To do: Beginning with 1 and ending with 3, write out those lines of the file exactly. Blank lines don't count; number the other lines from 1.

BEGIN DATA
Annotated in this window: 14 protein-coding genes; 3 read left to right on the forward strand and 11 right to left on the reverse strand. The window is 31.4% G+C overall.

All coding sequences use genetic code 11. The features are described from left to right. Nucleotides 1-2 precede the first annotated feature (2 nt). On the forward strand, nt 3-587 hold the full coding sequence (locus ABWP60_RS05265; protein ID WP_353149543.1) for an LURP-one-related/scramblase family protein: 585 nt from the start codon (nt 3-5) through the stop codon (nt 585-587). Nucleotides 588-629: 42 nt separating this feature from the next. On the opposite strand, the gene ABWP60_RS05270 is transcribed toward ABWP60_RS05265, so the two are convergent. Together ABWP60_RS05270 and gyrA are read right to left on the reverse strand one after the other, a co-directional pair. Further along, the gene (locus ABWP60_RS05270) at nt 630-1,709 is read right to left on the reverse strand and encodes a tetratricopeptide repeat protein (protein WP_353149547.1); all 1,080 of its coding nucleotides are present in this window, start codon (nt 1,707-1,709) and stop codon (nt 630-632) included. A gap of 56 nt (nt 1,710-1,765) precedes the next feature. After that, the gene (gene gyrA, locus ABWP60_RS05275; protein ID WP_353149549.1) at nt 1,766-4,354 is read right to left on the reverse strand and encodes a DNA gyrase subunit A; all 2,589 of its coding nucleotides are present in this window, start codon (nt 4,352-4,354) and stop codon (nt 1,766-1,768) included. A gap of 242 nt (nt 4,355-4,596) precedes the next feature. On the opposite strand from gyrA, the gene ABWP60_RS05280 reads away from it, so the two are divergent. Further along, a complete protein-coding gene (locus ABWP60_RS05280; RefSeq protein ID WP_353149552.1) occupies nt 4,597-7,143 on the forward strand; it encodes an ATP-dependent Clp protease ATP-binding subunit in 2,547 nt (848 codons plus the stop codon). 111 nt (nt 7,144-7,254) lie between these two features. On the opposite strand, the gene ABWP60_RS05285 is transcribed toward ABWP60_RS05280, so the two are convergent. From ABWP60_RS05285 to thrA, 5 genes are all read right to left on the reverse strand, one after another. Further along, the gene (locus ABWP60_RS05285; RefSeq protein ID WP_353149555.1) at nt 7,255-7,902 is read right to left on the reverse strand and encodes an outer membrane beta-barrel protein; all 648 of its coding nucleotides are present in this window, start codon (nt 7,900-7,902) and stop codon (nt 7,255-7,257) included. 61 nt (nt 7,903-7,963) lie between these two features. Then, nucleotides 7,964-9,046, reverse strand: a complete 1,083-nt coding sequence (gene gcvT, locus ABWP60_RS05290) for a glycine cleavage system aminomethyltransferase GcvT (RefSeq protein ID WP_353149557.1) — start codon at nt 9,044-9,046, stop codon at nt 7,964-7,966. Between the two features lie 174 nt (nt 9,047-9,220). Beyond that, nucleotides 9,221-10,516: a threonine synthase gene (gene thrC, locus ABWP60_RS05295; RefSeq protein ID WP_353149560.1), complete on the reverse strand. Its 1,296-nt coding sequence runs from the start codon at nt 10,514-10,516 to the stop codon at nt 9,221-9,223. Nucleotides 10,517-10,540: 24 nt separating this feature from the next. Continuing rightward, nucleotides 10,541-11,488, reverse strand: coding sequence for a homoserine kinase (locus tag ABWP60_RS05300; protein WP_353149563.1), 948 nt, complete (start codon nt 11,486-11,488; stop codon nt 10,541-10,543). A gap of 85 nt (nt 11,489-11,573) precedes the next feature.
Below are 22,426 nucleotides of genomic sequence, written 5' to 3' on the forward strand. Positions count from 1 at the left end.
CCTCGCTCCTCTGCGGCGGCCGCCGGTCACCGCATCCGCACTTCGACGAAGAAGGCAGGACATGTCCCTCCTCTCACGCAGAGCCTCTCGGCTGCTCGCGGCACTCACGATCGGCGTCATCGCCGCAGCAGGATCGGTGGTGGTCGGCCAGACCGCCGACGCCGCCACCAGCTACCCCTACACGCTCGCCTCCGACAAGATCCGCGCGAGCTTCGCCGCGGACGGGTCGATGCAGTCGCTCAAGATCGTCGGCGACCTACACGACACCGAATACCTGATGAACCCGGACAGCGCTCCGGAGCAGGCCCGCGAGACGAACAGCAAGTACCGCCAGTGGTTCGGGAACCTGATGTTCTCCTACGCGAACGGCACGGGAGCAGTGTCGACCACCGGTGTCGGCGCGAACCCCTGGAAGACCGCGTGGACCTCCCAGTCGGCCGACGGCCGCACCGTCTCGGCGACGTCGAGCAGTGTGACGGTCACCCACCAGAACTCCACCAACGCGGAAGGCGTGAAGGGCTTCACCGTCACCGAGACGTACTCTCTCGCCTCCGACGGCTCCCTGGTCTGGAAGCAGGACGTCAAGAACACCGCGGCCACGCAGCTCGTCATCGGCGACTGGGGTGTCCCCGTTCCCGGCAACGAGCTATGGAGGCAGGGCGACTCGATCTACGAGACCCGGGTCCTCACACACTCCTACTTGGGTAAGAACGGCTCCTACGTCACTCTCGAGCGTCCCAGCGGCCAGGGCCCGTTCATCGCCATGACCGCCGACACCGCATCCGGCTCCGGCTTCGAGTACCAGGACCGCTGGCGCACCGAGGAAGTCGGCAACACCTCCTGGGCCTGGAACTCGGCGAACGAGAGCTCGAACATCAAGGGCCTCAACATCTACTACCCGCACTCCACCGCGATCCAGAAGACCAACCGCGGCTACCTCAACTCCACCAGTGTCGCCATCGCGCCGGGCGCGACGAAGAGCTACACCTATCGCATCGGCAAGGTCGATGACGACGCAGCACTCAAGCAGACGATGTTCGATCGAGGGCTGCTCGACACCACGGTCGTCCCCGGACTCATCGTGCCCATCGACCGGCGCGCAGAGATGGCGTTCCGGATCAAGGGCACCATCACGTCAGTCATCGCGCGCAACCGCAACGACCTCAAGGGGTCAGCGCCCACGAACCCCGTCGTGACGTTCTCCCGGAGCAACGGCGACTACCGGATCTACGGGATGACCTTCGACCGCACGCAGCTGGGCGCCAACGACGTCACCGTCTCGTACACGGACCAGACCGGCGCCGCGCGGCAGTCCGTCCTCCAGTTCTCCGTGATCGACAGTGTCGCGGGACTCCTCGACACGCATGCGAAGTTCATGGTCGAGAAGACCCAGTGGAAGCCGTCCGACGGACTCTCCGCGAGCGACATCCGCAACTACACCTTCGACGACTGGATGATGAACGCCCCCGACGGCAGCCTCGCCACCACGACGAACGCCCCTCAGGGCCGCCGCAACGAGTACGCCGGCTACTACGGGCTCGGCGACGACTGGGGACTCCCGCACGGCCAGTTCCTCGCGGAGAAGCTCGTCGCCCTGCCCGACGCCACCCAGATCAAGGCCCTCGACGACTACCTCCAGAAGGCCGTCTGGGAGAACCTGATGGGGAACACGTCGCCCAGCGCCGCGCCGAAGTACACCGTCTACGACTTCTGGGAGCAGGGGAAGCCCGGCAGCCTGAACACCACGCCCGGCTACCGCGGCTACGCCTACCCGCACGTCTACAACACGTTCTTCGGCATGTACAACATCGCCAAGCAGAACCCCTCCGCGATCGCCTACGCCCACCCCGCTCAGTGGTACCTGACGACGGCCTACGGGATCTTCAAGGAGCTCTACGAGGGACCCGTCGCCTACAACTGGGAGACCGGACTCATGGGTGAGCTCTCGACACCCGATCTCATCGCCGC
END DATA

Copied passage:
Annotated in this window: 14 protein-coding genes; 3 read left to right on the forward strand and 11 right to left on the reverse strand. The window is 31.4% G+C overall.

All coding sequences use genetic code 11. The features are described from left to right. Nucleotides 1-2 precede the first annotated feature (2 nt). On the forward strand, nt 3-587 hold the full coding sequence (locus ABWP60_RS05265; protein ID WP_353149543.1) for an LURP-one-related/scramblase family protein: 585 nt from the start codon (nt 3-5) through the stop codon (nt 585-587). Nucleotides 588-629: 42 nt separating this feature from the next. On the opposite strand, the gene ABWP60_RS05270 is transcribed toward ABWP60_RS05265, so the two are convergent. Together ABWP60_RS05270 and gyrA are read right to left on the reverse strand one after the other, a co-directional pair. Further along, the gene (locus ABWP60_RS05270) at nt 630-1,709 is read right to left on the reverse strand and encodes a tetratricopeptide repeat protein (protein WP_353149547.1); all 1,080 of its coding nucleotides are present in this window, start codon (nt 1,707-1,709) and stop codon (nt 630-632) included. A gap of 56 nt (nt 1,710-1,765) precedes the next feature. After that, the gene (gene gyrA, locus ABWP60_RS05275; protein ID WP_353149549.1) at nt 1,766-4,354 is read right to left on the reverse strand and encodes a DNA gyrase subunit A; all 2,589 of its coding nucleotides are present in this window, start codon (nt 4,352-4,354) and stop codon (nt 1,766-1,768) included. A gap of 242 nt (nt 4,355-4,596) precedes the next feature. On the opposite strand from gyrA, the gene ABWP60_RS05280 reads away from it, so the two are divergent. Further along, a complete protein-coding gene (locus ABWP60_RS05280; RefSeq protein ID WP_353149552.1) occupies nt 4,597-7,143 on the forward strand; it encodes an ATP-dependent Clp protease ATP-binding subunit in 2,547 nt (848 codons plus the stop codon). 111 nt (nt 7,144-7,254) lie between these two features. On the opposite strand, the gene ABWP60_RS05285 is transcribed toward ABWP60_RS05280, so the two are convergent. From ABWP60_RS05285 to thrA, 5 genes are all read right to left on the reverse strand, one after another. Further along, the gene (locus ABWP60_RS05285; RefSeq protein ID WP_353149555.1) at nt 7,255-7,902 is read right to left on the reverse strand and encodes an outer membrane beta-barrel protein; all 648 of its coding nucleotides are present in this window, start codon (nt 7,900-7,902) and stop codon (nt 7,255-7,257) included. 61 nt (nt 7,903-7,963) lie between these two features. Then, nucleotides 7,964-9,046, reverse strand: a complete 1,083-nt coding sequence (gene gcvT, locus ABWP60_RS05290) for a glycine cleavage system aminomethyltransferase GcvT (RefSeq protein ID WP_353149557.1) — start codon at nt 9,044-9,046, stop codon at nt 7,964-7,966. Between the two features lie 174 nt (nt 9,047-9,220). Beyond that, nucleotides 9,221-10,516: a threonine synthase gene (gene thrC, locus ABWP60_RS05295; RefSeq protein ID WP_353149560.1), complete on the reverse strand. Its 1,296-nt coding sequence runs from the start codon at nt 10,514-10,516 to the stop codon at nt 9,221-9,223. Nucleotides 10,517-10,540: 24 nt separating this feature from the next. Continuing rightward, nucleotides 10,541-11,488, reverse strand: coding sequence for a homoserine kinase (locus tag ABWP60_RS05300; protein WP_353149563.1), 948 nt, complete (start codon nt 11,486-11,488; stop codon nt 10,541-10,543). A gap of 85 nt (nt 11,489-11,573) precedes the next feature.
Below are 22,426 nucleotides of genomic sequence, written 5' to 3' on the forward strand. Positions count from 1 at the left end.